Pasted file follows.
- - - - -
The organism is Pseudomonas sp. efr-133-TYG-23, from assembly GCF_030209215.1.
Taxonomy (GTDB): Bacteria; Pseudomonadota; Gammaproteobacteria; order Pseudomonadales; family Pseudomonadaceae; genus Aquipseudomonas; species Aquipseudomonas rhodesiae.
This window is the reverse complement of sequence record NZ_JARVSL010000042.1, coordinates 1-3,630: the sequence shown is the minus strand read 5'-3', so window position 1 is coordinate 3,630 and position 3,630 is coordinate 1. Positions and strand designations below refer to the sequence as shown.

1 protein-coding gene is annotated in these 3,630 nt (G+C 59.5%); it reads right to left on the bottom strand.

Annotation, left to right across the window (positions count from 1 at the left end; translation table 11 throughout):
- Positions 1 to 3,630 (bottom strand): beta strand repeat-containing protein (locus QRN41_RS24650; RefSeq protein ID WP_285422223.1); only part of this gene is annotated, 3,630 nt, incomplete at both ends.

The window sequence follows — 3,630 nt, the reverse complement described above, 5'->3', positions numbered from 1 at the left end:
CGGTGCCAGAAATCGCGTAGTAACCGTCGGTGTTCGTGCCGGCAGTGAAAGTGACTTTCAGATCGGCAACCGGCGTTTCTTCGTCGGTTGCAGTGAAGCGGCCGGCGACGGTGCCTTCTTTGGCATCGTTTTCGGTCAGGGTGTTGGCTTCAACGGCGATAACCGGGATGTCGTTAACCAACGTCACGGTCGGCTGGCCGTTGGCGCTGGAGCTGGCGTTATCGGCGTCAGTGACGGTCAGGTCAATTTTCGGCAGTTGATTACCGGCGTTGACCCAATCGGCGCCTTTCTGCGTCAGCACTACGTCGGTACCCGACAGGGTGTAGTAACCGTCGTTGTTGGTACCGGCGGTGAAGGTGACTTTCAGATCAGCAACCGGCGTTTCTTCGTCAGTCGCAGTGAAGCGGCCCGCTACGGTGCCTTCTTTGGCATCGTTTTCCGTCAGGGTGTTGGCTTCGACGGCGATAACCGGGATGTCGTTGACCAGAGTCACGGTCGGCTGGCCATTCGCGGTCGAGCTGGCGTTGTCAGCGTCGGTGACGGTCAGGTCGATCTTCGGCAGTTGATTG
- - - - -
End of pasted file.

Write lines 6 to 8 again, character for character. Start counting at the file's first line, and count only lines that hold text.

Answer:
- Positions 1 to 3,630 (bottom strand): beta strand repeat-containing protein (locus QRN41_RS24650; RefSeq protein ID WP_285422223.1); only part of this gene is annotated, 3,630 nt, incomplete at both ends.

The window sequence follows — 3,630 nt, the reverse complement described above, 5'->3', positions numbered from 1 at the left end:
CGGTGCCAGAAATCGCGTAGTAACCGTCGGTGTTCGTGCCGGCAGTGAAAGTGACTTTCAGATCGGCAACCGGCGTTTCTTCGTCGGTTGCAGTGAAGCGGCCGGCGACGGTGCCTTCTTTGGCATCGTTTTCGGTCAGGGTGTTGGCTTCAACGGCGATAACCGGGATGTCGTTAACCAACGTCACGGTCGGCTGGCCGTTGGCGCTGGAGCTGGCGTTATCGGCGTCAGTGACGGTCAGGTCAATTTTCGGCAGTTGATTACCGGCGTTGACCCAATCGGCGCCTTTCTGCGTCAGCACTACGTCGGTACCCGACAGGGTGTAGTAACCGTCGTTGTTGGTACCGGCGGTGAAGGTGACTTTCAGATCAGCAACCGGCGTTTCTTCGTCAGTCGCAGTGAAGCGGCCCGCTACGGTGCCTTCTTTGGCATCGTTTTCCGTCAGGGTGTTGGCTTCGACGGCGATAACCGGGATGTCGTTGACCAGAGTCACGGTCGGCTGGCCATTCGCGGTCGAGCTGGCGTTGTCAGCGTCGGTGACGGTCAGGTCGATCTTCGGCAGTTGATTG